A Closer Look at B-Vitamins and Cancer Risk
A study published in the Journal of the American Medical Association (JAMA) reports that high intakes of folic acid and vitamin B12 may increase the risk of cancer, deaths from cancer, and mortality from all causes in people with ischemic heart disease, in which reduced blood supply to the heart causes chest pain and difficulty exercising. The study’s surprising results have spurred a flurry of concern from some and backlash from others, as we try to gain a better understanding of the real risks of supplementing with or fortifying foods with these essential vitamins.
What did they find?
Combining the results of two previous studies of more than 6,800 Norwegians with ischemic heart disease, researchers aimed to determine whether supplementing with folic acid, vitamin B12, and vitamin B6 affects cancer risk. Since Norway does not fortify foods with folic acid, this seemed an ideal population in which to study the effects of supplementation.
The study found that after 39 months of treatment, people who took 800 mcg of folic acid plus 400 mcg of vitamin B12 each day were significantly more likely to be diagnosed with cancer, die from cancer, and die from any cause, compared with people who did not supplement with the vitamins. Vitamin B6 was not associated with increased cancer risk.
Lung cancer accounted for most of the increased risk, causing the researchers to conclude that taking folic acid and vitamin B12 increases the risk of lung cancer. However, 94% of the people who were diagnosed with lung cancer during the study were either current or former smokers, making smoking an equally suspect (and well-established) culprit. The findings raise the possibility that there is a toxic interaction between cigarette smoke and folic acid or vitamin B12. Such an interaction has previously been demonstrated with beta-carotene and smoking. In lieu of additional research, one cannot necessarily generalize the findings from the new study to nonsmokers.
Folic acid: friend or foe?
Folic acid is a key player in cell development; low folic acid status in pregnant women is associated with neural tube defects (like spina bifida) in their infants, and animal studies suggest that folic acid deficiency could lead to the development of cancer. Too much folic acid might have an opposite effect, though, actually speeding the growth of cancerous cells.
During the 1990s, many countries began fortifying foods with folic acid, a nutrient that is lost in the process of refining grains. (The other obvious solution would be to encourage people to opt for more whole grains and forego processed foods altogether, but that’s another story.) Since fortification began in the US, the incidence of neural tube defects has dropped substantially, and one analysis showed that colon cancer and overall mortality have both decreased significantly, a finding that stands in contrast to those of the new study.
Food for thought before you ditch folic acid
If folic acid increases lung cancer risk, one would expect the incidence of lung cancer to have increased in parallel with folic acid fortification, but in fact this isn’t what we’ve seen. Lung cancer rates have been steadily declining over the past two decades. According to an editorial in JAMA regarding the new study, “these national incidence rates do not support a substantial, population-wide adverse effect of the magnitude suggested by (the authors).”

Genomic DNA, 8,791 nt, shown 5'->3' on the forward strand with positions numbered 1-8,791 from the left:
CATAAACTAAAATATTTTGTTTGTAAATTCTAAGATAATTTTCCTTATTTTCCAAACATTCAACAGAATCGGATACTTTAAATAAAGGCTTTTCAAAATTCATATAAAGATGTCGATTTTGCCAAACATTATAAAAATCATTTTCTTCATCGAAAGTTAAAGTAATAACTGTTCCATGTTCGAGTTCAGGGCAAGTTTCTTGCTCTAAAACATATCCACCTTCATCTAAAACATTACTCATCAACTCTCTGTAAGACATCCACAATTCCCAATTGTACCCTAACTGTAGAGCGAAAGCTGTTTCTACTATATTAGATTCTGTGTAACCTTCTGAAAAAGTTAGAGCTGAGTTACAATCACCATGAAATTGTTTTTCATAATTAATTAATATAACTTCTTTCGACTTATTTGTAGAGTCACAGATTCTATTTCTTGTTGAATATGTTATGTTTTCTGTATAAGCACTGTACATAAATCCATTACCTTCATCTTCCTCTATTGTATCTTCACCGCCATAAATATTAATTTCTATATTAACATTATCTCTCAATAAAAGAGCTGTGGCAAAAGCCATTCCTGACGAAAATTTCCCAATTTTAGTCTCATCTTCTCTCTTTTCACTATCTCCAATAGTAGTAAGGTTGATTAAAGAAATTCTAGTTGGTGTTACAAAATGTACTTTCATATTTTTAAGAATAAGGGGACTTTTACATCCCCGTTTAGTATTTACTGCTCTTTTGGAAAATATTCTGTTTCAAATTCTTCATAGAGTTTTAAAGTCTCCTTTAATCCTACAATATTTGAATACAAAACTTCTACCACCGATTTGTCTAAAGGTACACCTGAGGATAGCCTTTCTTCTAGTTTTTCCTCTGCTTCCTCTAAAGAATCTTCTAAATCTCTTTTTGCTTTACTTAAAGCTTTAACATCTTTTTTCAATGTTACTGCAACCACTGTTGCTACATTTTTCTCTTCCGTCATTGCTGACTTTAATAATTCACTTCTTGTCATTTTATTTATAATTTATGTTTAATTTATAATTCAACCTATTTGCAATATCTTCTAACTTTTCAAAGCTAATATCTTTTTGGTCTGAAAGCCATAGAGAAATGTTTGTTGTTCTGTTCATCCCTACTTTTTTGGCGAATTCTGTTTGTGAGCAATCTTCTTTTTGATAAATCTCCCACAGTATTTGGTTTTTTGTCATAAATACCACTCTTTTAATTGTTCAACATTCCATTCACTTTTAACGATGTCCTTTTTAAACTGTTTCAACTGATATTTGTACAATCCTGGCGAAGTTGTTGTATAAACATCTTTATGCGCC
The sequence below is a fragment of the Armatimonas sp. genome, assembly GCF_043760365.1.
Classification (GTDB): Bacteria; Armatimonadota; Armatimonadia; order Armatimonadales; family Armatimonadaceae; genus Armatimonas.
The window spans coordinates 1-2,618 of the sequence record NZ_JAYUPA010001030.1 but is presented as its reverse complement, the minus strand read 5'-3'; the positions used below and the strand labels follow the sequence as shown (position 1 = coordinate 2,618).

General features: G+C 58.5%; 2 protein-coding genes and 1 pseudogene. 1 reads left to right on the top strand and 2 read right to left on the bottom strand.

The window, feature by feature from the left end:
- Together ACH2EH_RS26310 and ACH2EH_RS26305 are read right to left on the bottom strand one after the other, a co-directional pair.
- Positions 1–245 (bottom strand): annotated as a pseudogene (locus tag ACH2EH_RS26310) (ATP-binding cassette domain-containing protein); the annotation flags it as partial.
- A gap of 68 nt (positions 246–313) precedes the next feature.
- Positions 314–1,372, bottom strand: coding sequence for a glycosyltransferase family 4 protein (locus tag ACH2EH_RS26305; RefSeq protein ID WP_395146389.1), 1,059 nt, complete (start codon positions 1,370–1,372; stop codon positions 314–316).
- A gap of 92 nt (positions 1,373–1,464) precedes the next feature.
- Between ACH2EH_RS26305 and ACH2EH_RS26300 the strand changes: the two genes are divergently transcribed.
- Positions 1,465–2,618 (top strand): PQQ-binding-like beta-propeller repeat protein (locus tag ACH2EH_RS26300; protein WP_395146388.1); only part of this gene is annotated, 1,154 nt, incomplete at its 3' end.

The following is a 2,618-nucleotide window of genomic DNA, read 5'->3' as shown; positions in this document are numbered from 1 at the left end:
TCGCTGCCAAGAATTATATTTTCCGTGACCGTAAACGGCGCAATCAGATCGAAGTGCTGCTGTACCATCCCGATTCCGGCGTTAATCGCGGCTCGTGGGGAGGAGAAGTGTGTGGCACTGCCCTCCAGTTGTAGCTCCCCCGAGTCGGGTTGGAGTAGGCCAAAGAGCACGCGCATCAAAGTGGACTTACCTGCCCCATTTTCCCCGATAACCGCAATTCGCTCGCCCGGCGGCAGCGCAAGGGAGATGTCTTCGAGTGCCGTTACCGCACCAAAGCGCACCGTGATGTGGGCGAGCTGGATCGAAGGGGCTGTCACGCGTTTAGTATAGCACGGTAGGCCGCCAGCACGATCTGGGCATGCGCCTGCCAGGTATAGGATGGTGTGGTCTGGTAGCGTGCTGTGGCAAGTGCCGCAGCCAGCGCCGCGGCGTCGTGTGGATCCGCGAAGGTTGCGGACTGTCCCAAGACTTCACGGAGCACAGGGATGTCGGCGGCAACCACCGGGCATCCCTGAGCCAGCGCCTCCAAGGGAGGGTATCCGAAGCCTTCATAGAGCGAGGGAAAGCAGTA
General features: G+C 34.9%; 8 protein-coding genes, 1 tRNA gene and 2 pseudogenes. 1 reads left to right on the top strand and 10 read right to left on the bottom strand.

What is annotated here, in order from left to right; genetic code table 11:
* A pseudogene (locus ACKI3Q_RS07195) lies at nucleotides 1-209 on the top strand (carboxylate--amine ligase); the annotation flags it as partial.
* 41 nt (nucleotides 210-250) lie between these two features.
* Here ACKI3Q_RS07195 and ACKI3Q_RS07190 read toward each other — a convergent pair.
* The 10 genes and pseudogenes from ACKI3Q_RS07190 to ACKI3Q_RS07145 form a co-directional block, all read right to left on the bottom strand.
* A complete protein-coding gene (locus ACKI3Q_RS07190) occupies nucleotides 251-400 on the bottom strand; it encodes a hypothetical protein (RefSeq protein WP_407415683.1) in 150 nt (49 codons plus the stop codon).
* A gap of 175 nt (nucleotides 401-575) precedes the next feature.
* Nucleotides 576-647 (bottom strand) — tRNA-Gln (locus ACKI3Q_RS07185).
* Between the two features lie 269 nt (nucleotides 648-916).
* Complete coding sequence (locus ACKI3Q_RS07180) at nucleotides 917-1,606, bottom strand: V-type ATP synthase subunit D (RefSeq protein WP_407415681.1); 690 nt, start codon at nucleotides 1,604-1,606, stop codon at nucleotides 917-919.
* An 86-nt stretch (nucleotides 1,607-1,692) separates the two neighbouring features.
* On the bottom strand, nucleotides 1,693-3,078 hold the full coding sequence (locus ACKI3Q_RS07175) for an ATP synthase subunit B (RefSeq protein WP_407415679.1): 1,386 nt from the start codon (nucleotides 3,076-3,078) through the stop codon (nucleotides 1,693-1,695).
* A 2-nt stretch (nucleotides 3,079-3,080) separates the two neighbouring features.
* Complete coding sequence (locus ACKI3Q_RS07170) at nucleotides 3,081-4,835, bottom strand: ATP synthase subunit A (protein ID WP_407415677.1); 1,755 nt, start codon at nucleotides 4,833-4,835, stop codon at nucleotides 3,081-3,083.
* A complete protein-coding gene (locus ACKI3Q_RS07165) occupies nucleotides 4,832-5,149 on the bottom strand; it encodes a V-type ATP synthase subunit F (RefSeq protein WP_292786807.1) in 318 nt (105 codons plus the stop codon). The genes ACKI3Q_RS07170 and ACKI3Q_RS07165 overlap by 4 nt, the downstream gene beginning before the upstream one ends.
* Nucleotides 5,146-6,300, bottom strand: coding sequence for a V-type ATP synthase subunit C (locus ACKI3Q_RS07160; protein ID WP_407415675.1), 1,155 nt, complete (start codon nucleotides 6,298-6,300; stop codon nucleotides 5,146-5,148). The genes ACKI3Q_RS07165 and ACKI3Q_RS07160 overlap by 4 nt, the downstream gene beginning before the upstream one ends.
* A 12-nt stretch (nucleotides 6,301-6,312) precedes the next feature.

Another concern about the validity of the new study’s results is whether the duration of the study was long enough to draw meaningful conclusions about cancer risk. After all, the development of cancer is dependent on many factors, and it takes a long time—often several decades—to develop. So, while cancer risk did appear to increase in the group who received folic acid, it is almost impossible to attribute that risk solely to folic acid intake.
Because the study’s participants already had heart disease, the results cannot be generalized to a healthy population. Further, the original studies were designed to assess the effect of B-vitamin supplementation on future heart disease risk—not on cancer risk. Studies that attempt to ask new questions by re-analyzing old data have a relatively high potential for error.
The Council for Responsible Nutrition pointed out in a response to the new study that while “it is puzzling why patients who were given high doses of folic acid were more likely to develop lung cancer…these results are inconsistent with the larger body of data,” and that “this effect has not been observed previously.” The authors of the JAMA editorial concluded that “the findings do not nullify the potential long-term benefits that folic acid fortification may have on population health.”
What we do know
- More studies specifically designed to assess cancer risk in relation to folic acid intake are needed.
- For now, it seems reasonable and safe to take folic acid at lower doses (less than 800 mcg per day) and to eat folic acid-fortified foods.
- Leading a healthy lifestyle can help prevent the majority of cancers: don’t smoke, get regular exercise, maintain a healthy weight, and eat a balanced diet including plenty of fresh brightly colored fruits and vegetables.
November 25, 2009
Kimberly Beauchamp, ND, earned her bachelor’s degree from the University of Rhode Island and her Doctorate of Naturopathic Medicine from Bastyr University in Kenmore, WA. She cofounded South County Naturopaths in Wakefield, RI, and now sees patients in East Greenwich and Wakefield. Inspired by her passion for healthful eating and her own young daughters, Dr. Beauchamp is currently writing a book about optimizing children’s health through better nutrition.
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